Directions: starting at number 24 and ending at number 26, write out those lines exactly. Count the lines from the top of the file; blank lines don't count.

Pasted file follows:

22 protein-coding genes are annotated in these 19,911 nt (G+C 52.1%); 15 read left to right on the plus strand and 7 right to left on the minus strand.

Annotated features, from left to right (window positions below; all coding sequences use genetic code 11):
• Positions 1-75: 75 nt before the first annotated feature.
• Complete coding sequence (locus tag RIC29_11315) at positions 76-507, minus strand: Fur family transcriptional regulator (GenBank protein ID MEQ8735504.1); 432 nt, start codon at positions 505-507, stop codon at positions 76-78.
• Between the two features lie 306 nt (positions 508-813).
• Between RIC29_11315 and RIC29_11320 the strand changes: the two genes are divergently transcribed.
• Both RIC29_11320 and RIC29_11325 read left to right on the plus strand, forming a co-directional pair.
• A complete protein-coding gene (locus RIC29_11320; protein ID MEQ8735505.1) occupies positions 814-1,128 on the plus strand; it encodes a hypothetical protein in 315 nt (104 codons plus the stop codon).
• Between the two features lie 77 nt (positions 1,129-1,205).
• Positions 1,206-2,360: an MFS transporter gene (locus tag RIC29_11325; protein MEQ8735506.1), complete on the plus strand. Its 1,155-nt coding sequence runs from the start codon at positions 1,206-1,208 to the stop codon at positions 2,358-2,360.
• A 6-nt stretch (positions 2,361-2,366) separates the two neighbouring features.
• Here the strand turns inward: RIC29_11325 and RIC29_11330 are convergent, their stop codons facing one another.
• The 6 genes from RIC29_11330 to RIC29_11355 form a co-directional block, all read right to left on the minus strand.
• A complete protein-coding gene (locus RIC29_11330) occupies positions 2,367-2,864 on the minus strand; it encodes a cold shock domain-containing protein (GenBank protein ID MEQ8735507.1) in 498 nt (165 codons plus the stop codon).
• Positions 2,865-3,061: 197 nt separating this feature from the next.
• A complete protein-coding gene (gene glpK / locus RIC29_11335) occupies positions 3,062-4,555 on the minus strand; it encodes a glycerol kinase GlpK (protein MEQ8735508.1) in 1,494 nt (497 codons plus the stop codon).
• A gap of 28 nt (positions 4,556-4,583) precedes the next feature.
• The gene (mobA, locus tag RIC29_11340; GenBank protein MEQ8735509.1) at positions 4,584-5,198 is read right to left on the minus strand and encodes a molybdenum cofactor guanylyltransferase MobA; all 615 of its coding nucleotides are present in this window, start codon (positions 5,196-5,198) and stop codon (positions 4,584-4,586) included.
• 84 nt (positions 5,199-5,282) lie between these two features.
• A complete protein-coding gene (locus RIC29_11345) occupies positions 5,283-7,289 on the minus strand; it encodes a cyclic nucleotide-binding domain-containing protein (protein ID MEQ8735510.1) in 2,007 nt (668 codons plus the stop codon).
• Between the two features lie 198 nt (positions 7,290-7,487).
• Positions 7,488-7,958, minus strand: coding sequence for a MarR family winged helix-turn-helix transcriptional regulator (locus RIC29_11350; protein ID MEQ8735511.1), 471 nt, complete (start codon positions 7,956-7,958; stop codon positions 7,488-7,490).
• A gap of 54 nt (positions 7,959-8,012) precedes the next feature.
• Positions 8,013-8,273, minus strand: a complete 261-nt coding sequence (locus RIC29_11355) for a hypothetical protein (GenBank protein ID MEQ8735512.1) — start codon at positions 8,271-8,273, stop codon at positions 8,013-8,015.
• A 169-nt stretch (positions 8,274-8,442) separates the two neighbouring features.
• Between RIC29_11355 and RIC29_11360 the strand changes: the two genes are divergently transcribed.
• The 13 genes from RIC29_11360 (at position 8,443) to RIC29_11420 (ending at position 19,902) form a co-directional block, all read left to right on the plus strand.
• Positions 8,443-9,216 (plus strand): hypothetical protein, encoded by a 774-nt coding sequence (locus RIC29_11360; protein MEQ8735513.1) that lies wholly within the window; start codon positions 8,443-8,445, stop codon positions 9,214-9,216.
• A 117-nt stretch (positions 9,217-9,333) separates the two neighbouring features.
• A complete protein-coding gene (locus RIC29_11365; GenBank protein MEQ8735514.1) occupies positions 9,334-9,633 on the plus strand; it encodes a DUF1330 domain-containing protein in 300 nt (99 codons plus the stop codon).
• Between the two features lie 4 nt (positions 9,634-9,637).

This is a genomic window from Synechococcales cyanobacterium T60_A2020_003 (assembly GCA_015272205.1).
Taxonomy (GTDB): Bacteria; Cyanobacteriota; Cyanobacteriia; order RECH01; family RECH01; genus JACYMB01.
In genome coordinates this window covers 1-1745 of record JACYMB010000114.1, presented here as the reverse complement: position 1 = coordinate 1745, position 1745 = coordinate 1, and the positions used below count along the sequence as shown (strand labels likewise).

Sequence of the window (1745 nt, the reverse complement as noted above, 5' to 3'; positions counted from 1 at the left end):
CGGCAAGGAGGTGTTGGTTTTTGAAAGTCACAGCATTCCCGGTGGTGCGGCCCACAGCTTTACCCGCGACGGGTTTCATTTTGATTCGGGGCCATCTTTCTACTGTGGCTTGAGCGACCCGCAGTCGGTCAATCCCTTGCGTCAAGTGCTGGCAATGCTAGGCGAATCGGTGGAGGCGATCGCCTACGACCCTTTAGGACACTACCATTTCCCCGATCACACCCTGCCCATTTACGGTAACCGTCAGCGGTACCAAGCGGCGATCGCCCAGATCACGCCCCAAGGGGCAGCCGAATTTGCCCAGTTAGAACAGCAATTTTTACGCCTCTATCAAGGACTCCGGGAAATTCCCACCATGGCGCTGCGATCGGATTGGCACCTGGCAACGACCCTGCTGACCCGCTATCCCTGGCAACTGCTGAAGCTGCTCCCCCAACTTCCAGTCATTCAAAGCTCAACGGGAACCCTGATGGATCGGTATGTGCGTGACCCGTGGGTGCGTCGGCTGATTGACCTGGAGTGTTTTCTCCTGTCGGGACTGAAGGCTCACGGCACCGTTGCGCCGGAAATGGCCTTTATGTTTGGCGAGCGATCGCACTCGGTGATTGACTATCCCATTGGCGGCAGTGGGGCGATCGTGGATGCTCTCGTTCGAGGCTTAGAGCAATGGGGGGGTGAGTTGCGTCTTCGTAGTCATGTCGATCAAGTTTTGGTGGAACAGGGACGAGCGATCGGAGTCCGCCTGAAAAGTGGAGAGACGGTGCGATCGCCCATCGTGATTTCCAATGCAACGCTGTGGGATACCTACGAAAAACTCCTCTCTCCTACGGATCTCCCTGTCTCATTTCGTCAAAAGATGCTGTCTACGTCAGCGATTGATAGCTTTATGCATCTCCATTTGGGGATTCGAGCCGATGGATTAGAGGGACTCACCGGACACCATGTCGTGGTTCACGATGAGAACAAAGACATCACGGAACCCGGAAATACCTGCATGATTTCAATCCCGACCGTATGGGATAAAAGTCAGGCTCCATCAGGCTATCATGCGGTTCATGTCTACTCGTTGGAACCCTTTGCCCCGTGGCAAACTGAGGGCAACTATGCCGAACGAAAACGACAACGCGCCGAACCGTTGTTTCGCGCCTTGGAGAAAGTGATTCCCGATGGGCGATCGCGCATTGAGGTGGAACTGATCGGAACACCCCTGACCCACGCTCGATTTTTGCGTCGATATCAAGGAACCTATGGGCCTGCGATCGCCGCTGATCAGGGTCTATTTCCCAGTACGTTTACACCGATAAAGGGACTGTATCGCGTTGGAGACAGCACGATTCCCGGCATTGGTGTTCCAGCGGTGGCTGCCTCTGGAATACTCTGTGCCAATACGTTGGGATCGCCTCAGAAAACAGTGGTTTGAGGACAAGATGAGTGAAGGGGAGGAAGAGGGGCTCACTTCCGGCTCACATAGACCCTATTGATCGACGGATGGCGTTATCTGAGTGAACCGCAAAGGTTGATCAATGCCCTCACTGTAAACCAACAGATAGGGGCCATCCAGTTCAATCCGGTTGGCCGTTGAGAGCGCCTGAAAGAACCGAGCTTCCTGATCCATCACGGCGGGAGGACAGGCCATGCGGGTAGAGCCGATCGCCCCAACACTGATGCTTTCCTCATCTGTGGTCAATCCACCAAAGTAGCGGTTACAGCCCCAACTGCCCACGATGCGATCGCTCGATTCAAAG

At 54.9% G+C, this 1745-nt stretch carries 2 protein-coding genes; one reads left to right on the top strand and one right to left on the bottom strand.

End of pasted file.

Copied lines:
• Positions 8,013-8,273, minus strand: a complete 261-nt coding sequence (locus RIC29_11355) for a hypothetical protein (GenBank protein ID MEQ8735512.1) — start codon at positions 8,271-8,273, stop codon at positions 8,013-8,015.
• A 169-nt stretch (positions 8,274-8,442) separates the two neighbouring features.
• Between RIC29_11355 and RIC29_11360 the strand changes: the two genes are divergently transcribed.